Andersson, SARS-CoV-2 RNA detected in blood products from patients with COVID-19 is not associated with infectious virus, Wellcome Open Res, doi:10.12688/wellcomeopenres.16002.2
Bernstein, In vitro virucidal effectiveness of a 0.12%-chlorhexidine gluconate mouthrinse, J. Dent. Res, doi:10.1177/00220345900690030901
Biber, The role of mouthwash sampling in SARS-CoV-2 diagnosis, Eur. J. Clin. Microbiol. Infect. Dis, doi:10.1007/s10096-021-04320-4
Blanco-Melo, Imbalanced host response to SARS-CoV-2 drives development of COVID-19, Cell, doi:10.1016/j.cell.2020.04.026
Caruso, Del, Lazzarino, Hydrogen peroxide and viral infections: A literature review with research hypothesis definition in relation to the current covid-19 pandemic, Med. Hypotheses, doi:10.1016/j.mehy.2020.109910
Challenger, Modelling upper respiratory viral load dynamics of SARS-CoV-2, BMC Med, doi:10.1186/s12916-021-02220-0
Chaudhary, Estimating salivary carriage of severe acute respiratory syndrome coronavirus 2 in nonsymptomatic people and efficacy of mouthrinse in reducing viral load: A randomized controlled trial, J. Am. Dent. Assoc, doi:10.1016/j.adaj.2021.05.021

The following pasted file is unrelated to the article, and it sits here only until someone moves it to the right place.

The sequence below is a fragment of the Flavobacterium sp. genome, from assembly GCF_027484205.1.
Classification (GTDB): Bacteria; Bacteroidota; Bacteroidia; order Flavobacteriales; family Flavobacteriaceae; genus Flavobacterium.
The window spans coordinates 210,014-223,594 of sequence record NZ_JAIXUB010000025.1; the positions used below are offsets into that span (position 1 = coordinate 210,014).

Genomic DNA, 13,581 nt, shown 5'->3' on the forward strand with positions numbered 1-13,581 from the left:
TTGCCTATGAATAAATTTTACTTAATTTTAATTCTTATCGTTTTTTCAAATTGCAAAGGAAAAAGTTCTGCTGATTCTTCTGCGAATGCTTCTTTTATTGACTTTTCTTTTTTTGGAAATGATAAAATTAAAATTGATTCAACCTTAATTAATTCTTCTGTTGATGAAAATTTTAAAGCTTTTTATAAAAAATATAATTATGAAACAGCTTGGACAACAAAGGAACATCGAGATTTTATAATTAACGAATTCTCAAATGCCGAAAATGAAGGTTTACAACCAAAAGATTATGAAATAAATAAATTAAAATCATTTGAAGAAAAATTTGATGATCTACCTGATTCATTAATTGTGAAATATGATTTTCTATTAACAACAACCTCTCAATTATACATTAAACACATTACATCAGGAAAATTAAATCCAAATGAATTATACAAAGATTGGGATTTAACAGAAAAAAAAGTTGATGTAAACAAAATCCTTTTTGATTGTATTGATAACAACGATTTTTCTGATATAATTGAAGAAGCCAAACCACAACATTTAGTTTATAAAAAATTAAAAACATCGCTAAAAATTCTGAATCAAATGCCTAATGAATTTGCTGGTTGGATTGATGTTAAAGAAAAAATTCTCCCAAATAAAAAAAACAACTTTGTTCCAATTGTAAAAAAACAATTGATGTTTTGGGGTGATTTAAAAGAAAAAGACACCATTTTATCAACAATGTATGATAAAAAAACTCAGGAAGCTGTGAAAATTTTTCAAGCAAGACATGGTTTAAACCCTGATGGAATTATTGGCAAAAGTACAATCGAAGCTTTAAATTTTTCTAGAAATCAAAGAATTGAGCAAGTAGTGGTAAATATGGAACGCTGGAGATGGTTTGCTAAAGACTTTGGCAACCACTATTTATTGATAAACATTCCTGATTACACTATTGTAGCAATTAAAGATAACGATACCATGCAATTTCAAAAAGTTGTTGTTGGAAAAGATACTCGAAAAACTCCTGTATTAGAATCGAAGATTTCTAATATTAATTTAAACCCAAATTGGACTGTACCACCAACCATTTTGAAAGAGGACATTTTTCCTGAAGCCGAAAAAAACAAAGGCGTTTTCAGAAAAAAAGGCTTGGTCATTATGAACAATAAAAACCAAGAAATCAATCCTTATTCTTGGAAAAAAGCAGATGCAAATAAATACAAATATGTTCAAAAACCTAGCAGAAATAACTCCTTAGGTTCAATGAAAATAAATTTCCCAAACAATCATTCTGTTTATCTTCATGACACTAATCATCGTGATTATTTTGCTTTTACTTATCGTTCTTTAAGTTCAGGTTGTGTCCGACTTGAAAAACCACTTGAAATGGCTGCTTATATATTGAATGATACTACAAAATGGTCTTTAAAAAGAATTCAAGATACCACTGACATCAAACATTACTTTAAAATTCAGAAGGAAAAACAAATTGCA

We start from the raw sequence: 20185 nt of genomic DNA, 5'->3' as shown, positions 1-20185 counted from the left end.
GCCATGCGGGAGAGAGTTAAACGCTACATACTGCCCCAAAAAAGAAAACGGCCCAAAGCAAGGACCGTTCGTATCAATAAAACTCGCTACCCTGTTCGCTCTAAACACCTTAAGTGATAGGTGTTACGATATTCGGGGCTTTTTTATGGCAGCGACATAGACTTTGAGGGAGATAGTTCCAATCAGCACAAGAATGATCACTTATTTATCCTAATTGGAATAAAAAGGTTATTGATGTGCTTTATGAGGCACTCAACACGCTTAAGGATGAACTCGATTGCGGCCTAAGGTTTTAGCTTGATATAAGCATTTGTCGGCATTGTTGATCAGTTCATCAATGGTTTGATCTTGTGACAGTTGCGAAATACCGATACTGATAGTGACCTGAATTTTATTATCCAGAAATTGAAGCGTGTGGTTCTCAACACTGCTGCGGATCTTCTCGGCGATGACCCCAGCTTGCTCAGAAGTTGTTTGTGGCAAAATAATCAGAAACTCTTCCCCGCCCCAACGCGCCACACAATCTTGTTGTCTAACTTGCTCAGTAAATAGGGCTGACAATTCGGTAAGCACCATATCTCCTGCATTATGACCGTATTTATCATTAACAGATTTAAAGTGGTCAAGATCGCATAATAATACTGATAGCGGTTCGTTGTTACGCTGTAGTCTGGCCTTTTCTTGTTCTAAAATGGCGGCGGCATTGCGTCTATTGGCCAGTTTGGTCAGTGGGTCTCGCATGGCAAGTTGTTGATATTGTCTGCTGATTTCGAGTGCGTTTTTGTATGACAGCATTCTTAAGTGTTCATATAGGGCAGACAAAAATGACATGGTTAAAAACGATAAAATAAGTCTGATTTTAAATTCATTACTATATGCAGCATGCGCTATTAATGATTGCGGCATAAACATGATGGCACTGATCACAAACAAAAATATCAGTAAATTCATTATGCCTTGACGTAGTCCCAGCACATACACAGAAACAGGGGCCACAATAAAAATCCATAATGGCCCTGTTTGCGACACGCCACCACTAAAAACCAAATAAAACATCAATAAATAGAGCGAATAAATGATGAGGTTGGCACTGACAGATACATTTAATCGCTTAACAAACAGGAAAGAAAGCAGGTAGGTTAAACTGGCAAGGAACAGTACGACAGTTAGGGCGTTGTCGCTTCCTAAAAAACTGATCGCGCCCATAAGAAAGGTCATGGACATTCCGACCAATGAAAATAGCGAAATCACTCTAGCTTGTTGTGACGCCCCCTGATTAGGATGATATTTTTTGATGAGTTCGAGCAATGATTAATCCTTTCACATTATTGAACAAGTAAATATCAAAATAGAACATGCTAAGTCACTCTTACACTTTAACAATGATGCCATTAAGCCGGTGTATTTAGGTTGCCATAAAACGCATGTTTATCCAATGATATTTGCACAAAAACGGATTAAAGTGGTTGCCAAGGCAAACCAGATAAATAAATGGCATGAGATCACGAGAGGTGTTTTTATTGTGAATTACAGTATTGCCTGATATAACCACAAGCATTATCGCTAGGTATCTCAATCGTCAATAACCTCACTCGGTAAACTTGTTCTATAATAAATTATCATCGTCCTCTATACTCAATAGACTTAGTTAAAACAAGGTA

Crocker-Buque, The Barts Health NHS Trust COVID-19 cohort: characteristics, outcomes and risk scoring of patients in East London, Int. J. Tuberc. Lung Dis, doi:10.5588/ijtld.20.0926
Eduardo, Effectiveness of toothpastes on SARS-CoV-2 viral load in saliva, Int. Dent. J, doi:10.1016/j.identj.2022.03.006
Eduardo, Salivary SARS-CoV-2 load reduction with mouthwash use : A randomized pilot clinical trial, Heliyon, doi:10.1016/j.heliyon.2021.e07346
Eggers, Eickmann, Zorn, Rapid and effective virucidal activity of povidone-iodine products against middle east respiratory syndrome coronavirus (MERS-CoV) and modified vaccinia virus ankara (MVA), Infect. Dis. Ther, doi:10.1007/s40121-015-0091-9
Elzein, In vivo evaluation of the virucidal efficacy of chlorhexidine and povidone-iodine mouthwashes against salivary SARS-COV-2. A randomized-controlled clinical trial, J. Evid. Based Dent. Pract, doi:10.1016/j.jebdp.2021.101584
Ferrer, Clinical evaluation of antiseptic mouth rinses to reduce salivary load of SARS-CoV-2, Sci. Rep, doi:10.1038/s41598-021-03461-y
Gandhi, Thimmappa, Upadhya, Carnelio, Could mouth rinses be an adjuvant in the treatment of SARS-CoV-2 patients? An appraisal with a systematic review, Int. J. Dent. Hyg, doi:10.1111/idh.12555
Garcia-Sanchez, Efficacy of pre-procedural mouthwashes against SARS-CoV-2: A systematic review of randomized controlled trials, J. Clin. Med, doi:10.3390/jcm11061692
Gottsauner, A prospective clinical pilot study on the effects of a hydrogen peroxide mouthrinse on the intraoral viral load of SARS-CoV-2, Clin. Oral. Investig, doi:10.1007/s00784-020-03549-1